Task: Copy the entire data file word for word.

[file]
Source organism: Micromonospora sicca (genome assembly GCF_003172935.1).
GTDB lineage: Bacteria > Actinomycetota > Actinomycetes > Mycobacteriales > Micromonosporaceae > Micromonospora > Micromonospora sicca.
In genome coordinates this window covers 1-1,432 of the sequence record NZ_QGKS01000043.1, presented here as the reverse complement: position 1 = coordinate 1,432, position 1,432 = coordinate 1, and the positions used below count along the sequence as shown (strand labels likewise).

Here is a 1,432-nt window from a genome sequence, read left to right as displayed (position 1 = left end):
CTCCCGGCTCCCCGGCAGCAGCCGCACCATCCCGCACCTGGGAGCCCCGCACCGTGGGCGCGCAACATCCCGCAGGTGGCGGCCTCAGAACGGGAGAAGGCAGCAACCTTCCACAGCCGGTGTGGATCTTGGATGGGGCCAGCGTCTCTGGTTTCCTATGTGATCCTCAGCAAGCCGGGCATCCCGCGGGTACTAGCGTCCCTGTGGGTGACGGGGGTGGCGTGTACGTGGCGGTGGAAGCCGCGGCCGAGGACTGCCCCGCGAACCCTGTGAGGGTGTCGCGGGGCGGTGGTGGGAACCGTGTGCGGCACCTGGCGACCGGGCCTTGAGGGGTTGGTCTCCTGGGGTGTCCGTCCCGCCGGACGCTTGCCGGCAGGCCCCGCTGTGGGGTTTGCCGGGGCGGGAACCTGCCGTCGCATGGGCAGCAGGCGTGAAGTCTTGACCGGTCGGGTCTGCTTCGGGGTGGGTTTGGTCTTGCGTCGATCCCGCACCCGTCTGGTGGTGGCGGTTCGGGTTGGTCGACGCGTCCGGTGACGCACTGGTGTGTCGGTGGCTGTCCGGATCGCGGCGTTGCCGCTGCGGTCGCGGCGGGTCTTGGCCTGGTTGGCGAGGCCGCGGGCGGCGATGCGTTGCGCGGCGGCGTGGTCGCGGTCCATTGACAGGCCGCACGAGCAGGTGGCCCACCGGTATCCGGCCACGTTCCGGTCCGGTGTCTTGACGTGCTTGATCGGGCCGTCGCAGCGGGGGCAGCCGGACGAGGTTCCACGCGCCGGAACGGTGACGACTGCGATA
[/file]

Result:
Source organism: Micromonospora sicca (genome assembly GCF_003172935.1).
GTDB lineage: Bacteria > Actinomycetota > Actinomycetes > Mycobacteriales > Micromonosporaceae > Micromonospora > Micromonospora sicca.
In genome coordinates this window covers 1-1,432 of the sequence record NZ_QGKS01000043.1, presented here as the reverse complement: position 1 = coordinate 1,432, position 1,432 = coordinate 1, and the positions used below count along the sequence as shown (strand labels likewise).

Here is a 1,432-nt window from a genome sequence, read left to right as displayed (position 1 = left end):
CTCCCGGCTCCCCGGCAGCAGCCGCACCATCCCGCACCTGGGAGCCCCGCACCGTGGGCGCGCAACATCCCGCAGGTGGCGGCCTCAGAACGGGAGAAGGCAGCAACCTTCCACAGCCGGTGTGGATCTTGGATGGGGCCAGCGTCTCTGGTTTCCTATGTGATCCTCAGCAAGCCGGGCATCCCGCGGGTACTAGCGTCCCTGTGGGTGACGGGGGTGGCGTGTACGTGGCGGTGGAAGCCGCGGCCGAGGACTGCCCCGCGAACCCTGTGAGGGTGTCGCGGGGCGGTGGTGGGAACCGTGTGCGGCACCTGGCGACCGGGCCTTGAGGGGTTGGTCTCCTGGGGTGTCCGTCCCGCCGGACGCTTGCCGGCAGGCCCCGCTGTGGGGTTTGCCGGGGCGGGAACCTGCCGTCGCATGGGCAGCAGGCGTGAAGTCTTGACCGGTCGGGTCTGCTTCGGGGTGGGTTTGGTCTTGCGTCGATCCCGCACCCGTCTGGTGGTGGCGGTTCGGGTTGGTCGACGCGTCCGGTGACGCACTGGTGTGTCGGTGGCTGTCCGGATCGCGGCGTTGCCGCTGCGGTCGCGGCGGGTCTTGGCCTGGTTGGCGAGGCCGCGGGCGGCGATGCGTTGCGCGGCGGCGTGGTCGCGGTCCATTGACAGGCCGCACGAGCAGGTGGCCCACCGGTATCCGGCCACGTTCCGGTCCGGTGTCTTGACGTGCTTGATCGGGCCGTCGCAGCGGGGGCAGCCGGACGAGGTTCCACGCGCCGGAACGGTGACGACTGCGATA